I’m reading Oliver Sacks’ Uncle Tungsten and was delighted to find out that tungsten is a Swedish loanword (lit. heavy stone). That got me revisited my list of Swedish loanwords we have in English, as well as some names that have become scientific terms.
Wikipedia have quite an extensive list, but I shall mention just several that are common in daily conversations:
- smorgasbord (Sw. smörgåsbord)
Also interesting to me are the names of scientists (only Ångström is in the Wikipedia list). There are many pioneering Swedish chemists, particularly in physical chemistry. Here are some that come to mind:
- Ångström: unit, 10-10 m
- Celcius: unit, used in most of the world
- Arrhenius: of Arrhenius equation
- Linnaeus/Linné: father of taxonomy
- Scheele: Didn’t know him before reading Uncle Tunsgsten. The ore scheelite is named after him.
I have this weird feeling after learning that tungsten is etymologically Swedish, that I’ve been pronouncing it wrongly. A little ashamed? Which I didn’t feel for other words, most likely because I learn of tungsten’s etymology after I know Swedish. (So in English the pronunciation would be /ˈtʌŋst(ə)n/ but in Swedish more like /tɵŋsteːn/).
That got me thinking about other loanwords in English in general. I’m a little indignant that some loanwords are pronounced close to its native pronunciation (or the English speakers try to), like French and German ones, while some are completely butchered, most notably Mandarin Chinese. Which I understand - sort of - but can’t people learn basic pinyin knowledge? I can’t speak Mandarin, but I can pronounce pinyin correctly, and you can make yourself understood even without the tones. If pinyin is too difficult - I will allow that - hiragana/katakana is considerably less so, and still I seldom heard Japanese words pronounced correctly by, ahem, monolinguals.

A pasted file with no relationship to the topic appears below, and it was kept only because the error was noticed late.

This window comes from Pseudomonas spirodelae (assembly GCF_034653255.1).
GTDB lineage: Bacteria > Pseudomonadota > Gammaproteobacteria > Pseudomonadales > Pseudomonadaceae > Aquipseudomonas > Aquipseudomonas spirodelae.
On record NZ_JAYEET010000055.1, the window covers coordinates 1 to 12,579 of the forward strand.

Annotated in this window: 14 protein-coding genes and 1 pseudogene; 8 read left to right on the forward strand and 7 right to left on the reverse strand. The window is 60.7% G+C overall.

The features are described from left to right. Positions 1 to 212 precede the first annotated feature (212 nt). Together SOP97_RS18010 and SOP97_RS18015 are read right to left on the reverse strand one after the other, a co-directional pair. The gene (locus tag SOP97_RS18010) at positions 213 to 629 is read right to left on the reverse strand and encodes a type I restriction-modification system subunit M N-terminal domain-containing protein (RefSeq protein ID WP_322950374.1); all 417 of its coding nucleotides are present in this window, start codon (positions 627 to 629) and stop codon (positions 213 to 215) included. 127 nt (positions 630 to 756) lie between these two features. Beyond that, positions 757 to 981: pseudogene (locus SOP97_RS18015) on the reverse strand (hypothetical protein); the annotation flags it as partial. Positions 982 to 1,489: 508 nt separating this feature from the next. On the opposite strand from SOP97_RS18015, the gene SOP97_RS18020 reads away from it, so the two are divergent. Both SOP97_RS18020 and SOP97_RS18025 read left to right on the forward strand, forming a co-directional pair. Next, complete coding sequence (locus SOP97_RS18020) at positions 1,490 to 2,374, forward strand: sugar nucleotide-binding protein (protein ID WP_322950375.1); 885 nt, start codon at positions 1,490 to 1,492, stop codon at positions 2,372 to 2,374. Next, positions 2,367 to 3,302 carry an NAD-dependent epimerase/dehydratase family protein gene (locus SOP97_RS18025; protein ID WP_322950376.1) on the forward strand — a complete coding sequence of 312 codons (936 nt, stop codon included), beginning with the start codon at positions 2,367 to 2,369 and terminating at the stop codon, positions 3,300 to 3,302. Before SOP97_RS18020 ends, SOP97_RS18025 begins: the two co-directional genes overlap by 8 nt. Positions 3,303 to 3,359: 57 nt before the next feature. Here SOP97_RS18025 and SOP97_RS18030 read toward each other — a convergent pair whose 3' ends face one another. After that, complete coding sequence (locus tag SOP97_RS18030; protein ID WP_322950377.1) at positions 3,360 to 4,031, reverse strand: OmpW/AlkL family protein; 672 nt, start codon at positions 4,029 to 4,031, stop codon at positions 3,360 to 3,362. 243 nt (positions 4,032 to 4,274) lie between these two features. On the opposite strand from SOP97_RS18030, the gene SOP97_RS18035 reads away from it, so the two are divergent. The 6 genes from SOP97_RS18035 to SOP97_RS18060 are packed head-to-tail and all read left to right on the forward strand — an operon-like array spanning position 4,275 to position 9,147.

It’s also not helping that even the German ones are not consistent. For example, “Einstein” is pronounced the German way but “Zuckerberg” is not. I understand that one is an immigrant and the other one American-born so the latter is “Anglicised”, but still, imagine learning English anew and face all this confusion!
Also, what’s the deal with changing spelling in order to accommodate the so-called Anglicisation? For example, satay and tempeh are not how we spell it in Indonesia for sure (they are sate and tempe), but my bet is on the fact that the /e/ ending is usually silent in English, so the spellings are tweaked to avoid ending /e/ so as to avoid wrong pronunciation. Laudable, but still. Over-Anglicisation much?